Transference and Countertransference in Working with Eating Problems – Part 1
By Susan Gutwill, LCSW
(This is the first of a 2-part series on the issues of transference and countertransference. Part II will continue next month in our April ENewsletter.)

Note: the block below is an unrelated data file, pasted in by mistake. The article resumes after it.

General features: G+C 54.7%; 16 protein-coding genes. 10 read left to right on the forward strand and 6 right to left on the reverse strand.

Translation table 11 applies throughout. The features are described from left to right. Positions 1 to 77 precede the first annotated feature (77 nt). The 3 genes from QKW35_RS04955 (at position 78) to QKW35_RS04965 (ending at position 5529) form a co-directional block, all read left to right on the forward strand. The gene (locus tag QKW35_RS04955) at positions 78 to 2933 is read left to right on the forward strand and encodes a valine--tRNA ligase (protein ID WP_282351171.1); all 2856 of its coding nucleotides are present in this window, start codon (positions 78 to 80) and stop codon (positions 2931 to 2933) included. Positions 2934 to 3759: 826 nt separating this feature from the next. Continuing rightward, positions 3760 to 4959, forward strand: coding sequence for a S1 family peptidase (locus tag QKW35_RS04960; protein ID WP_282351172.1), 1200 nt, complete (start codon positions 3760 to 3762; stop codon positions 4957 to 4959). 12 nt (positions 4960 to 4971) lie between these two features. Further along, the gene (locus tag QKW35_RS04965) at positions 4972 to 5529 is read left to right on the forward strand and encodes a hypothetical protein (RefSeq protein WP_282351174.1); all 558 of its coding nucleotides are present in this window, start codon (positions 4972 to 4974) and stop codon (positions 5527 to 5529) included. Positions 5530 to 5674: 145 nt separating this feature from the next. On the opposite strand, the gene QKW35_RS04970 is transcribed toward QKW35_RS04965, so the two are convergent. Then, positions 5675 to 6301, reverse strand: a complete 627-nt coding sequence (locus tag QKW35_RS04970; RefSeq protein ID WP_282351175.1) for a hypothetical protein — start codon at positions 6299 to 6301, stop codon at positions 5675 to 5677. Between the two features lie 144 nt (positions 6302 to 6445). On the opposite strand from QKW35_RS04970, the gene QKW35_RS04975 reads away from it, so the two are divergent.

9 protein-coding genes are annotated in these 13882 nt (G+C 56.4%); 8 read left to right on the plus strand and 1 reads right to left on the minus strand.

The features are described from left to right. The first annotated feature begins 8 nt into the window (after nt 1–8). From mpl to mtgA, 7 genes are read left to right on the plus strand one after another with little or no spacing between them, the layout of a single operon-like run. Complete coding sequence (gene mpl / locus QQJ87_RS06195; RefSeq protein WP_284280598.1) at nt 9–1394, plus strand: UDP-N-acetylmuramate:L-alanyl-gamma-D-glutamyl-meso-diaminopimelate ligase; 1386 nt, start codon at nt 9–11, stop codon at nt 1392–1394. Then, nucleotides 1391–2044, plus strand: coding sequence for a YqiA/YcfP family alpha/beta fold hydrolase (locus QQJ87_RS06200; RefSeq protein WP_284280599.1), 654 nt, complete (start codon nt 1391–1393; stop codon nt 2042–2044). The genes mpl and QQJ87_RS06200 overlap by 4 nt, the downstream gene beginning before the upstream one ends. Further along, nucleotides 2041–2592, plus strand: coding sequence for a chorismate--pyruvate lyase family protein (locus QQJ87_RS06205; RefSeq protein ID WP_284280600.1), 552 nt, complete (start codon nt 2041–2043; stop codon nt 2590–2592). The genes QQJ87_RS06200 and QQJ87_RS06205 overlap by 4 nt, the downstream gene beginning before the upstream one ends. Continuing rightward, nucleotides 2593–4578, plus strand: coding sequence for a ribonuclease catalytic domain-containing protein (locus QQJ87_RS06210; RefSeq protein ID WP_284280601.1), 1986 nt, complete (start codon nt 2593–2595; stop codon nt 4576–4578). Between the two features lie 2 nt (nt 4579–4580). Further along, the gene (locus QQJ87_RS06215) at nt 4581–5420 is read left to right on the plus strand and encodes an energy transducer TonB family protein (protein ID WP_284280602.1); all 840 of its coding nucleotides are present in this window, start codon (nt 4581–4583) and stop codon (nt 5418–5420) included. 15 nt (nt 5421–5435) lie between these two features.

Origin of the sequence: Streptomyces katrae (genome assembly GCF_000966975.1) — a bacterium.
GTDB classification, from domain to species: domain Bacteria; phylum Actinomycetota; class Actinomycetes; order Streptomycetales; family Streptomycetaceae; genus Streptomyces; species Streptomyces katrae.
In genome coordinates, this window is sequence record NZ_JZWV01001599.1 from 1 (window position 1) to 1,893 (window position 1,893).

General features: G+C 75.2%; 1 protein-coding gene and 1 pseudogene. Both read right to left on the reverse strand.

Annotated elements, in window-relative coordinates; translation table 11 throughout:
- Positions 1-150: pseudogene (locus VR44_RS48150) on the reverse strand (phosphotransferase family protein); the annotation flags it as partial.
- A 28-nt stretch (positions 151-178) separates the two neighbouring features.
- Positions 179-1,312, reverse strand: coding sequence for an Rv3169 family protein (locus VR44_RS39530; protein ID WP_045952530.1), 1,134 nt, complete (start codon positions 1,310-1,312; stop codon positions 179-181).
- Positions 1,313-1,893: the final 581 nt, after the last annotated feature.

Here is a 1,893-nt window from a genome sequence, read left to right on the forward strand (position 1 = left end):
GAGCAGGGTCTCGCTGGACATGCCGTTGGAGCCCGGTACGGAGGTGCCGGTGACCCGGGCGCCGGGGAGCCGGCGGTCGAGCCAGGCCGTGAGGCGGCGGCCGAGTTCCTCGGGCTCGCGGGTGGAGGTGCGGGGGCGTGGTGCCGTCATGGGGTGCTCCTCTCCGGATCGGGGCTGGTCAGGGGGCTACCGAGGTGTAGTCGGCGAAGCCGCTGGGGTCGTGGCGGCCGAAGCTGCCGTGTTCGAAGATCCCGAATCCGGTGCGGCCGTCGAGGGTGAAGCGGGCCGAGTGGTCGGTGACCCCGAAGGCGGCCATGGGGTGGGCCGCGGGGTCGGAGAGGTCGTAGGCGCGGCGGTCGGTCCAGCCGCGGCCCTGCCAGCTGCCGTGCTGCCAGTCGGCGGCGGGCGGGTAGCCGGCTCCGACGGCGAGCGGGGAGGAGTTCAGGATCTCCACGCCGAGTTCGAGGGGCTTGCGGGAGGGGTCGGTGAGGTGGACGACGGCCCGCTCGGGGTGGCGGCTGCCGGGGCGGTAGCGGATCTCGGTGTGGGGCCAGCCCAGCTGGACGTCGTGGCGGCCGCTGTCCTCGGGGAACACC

The way one has been treated and the feelings it engendered in our formative early histories are repeated in every therapy couple. This is called transference. It is not a conscious process. But it is inevitable. If our patients have been abandoned, denigrated, abused, terrified, blamed, rejected, or taken over in their histories, they will transfer their learning from such relationships past, onto their expectation of us in the important intimacy of their current therapy relationship. Paying close attention to these patient expectations tells us a great deal about our clients’ early lives. (Freud)